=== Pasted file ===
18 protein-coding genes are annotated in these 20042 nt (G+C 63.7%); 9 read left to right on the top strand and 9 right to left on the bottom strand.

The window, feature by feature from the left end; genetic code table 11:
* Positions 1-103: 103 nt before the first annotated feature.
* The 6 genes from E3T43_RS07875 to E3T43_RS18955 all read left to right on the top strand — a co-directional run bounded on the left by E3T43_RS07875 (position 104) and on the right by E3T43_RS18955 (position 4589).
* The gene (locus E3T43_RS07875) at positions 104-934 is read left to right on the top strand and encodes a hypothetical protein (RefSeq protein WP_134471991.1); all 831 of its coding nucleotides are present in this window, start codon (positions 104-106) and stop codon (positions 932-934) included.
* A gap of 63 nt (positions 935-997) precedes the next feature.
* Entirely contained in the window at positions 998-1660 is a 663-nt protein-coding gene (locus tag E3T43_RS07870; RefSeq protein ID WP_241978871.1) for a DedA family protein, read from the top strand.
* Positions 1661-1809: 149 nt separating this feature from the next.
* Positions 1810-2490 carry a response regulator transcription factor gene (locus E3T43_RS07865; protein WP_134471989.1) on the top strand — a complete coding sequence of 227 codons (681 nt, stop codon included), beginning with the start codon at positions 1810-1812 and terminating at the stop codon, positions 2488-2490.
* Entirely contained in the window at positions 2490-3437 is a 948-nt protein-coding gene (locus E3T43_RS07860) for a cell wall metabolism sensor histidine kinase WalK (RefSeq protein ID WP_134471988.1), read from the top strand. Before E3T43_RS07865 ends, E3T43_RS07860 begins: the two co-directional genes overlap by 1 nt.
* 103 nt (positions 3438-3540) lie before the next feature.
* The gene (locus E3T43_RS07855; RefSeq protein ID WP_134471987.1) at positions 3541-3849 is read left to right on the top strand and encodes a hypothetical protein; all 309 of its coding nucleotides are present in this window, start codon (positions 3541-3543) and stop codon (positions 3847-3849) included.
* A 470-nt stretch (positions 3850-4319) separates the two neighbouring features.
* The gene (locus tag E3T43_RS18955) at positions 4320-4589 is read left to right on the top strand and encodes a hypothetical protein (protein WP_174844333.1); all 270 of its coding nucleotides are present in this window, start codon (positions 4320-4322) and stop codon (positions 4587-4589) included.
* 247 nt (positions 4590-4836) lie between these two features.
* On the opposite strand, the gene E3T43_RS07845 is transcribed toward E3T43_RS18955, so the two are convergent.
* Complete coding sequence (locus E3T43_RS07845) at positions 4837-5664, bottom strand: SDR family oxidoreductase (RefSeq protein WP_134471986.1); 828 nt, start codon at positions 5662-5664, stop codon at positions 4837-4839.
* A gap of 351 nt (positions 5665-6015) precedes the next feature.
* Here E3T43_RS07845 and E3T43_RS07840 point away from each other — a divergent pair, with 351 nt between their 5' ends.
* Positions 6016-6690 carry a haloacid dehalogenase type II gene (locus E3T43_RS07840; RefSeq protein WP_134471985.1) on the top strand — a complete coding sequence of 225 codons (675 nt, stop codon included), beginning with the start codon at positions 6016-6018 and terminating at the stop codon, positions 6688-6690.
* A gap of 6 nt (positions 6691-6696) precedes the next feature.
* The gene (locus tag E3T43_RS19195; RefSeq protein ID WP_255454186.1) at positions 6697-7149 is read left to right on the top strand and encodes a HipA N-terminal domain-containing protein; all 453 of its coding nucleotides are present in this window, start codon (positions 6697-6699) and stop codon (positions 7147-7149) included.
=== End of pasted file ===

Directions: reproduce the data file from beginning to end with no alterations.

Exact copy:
18 protein-coding genes are annotated in these 20042 nt (G+C 63.7%); 9 read left to right on the top strand and 9 right to left on the bottom strand.

The window, feature by feature from the left end; genetic code table 11:
* Positions 1-103: 103 nt before the first annotated feature.
* The 6 genes from E3T43_RS07875 to E3T43_RS18955 all read left to right on the top strand — a co-directional run bounded on the left by E3T43_RS07875 (position 104) and on the right by E3T43_RS18955 (position 4589).
* The gene (locus E3T43_RS07875) at positions 104-934 is read left to right on the top strand and encodes a hypothetical protein (RefSeq protein WP_134471991.1); all 831 of its coding nucleotides are present in this window, start codon (positions 104-106) and stop codon (positions 932-934) included.
* A gap of 63 nt (positions 935-997) precedes the next feature.
* Entirely contained in the window at positions 998-1660 is a 663-nt protein-coding gene (locus tag E3T43_RS07870; RefSeq protein ID WP_241978871.1) for a DedA family protein, read from the top strand.
* Positions 1661-1809: 149 nt separating this feature from the next.
* Positions 1810-2490 carry a response regulator transcription factor gene (locus E3T43_RS07865; protein WP_134471989.1) on the top strand — a complete coding sequence of 227 codons (681 nt, stop codon included), beginning with the start codon at positions 1810-1812 and terminating at the stop codon, positions 2488-2490.
* Entirely contained in the window at positions 2490-3437 is a 948-nt protein-coding gene (locus E3T43_RS07860) for a cell wall metabolism sensor histidine kinase WalK (RefSeq protein ID WP_134471988.1), read from the top strand. Before E3T43_RS07865 ends, E3T43_RS07860 begins: the two co-directional genes overlap by 1 nt.
* 103 nt (positions 3438-3540) lie before the next feature.
* The gene (locus E3T43_RS07855; RefSeq protein ID WP_134471987.1) at positions 3541-3849 is read left to right on the top strand and encodes a hypothetical protein; all 309 of its coding nucleotides are present in this window, start codon (positions 3541-3543) and stop codon (positions 3847-3849) included.
* A 470-nt stretch (positions 3850-4319) separates the two neighbouring features.
* The gene (locus tag E3T43_RS18955) at positions 4320-4589 is read left to right on the top strand and encodes a hypothetical protein (protein WP_174844333.1); all 270 of its coding nucleotides are present in this window, start codon (positions 4320-4322) and stop codon (positions 4587-4589) included.
* 247 nt (positions 4590-4836) lie between these two features.
* On the opposite strand, the gene E3T43_RS07845 is transcribed toward E3T43_RS18955, so the two are convergent.
* Complete coding sequence (locus E3T43_RS07845) at positions 4837-5664, bottom strand: SDR family oxidoreductase (RefSeq protein WP_134471986.1); 828 nt, start codon at positions 5662-5664, stop codon at positions 4837-4839.
* A gap of 351 nt (positions 5665-6015) precedes the next feature.
* Here E3T43_RS07845 and E3T43_RS07840 point away from each other — a divergent pair, with 351 nt between their 5' ends.
* Positions 6016-6690 carry a haloacid dehalogenase type II gene (locus E3T43_RS07840; RefSeq protein WP_134471985.1) on the top strand — a complete coding sequence of 225 codons (675 nt, stop codon included), beginning with the start codon at positions 6016-6018 and terminating at the stop codon, positions 6688-6690.
* A gap of 6 nt (positions 6691-6696) precedes the next feature.
* The gene (locus tag E3T43_RS19195; RefSeq protein ID WP_255454186.1) at positions 6697-7149 is read left to right on the top strand and encodes a HipA N-terminal domain-containing protein; all 453 of its coding nucleotides are present in this window, start codon (positions 6697-6699) and stop codon (positions 7147-7149) included.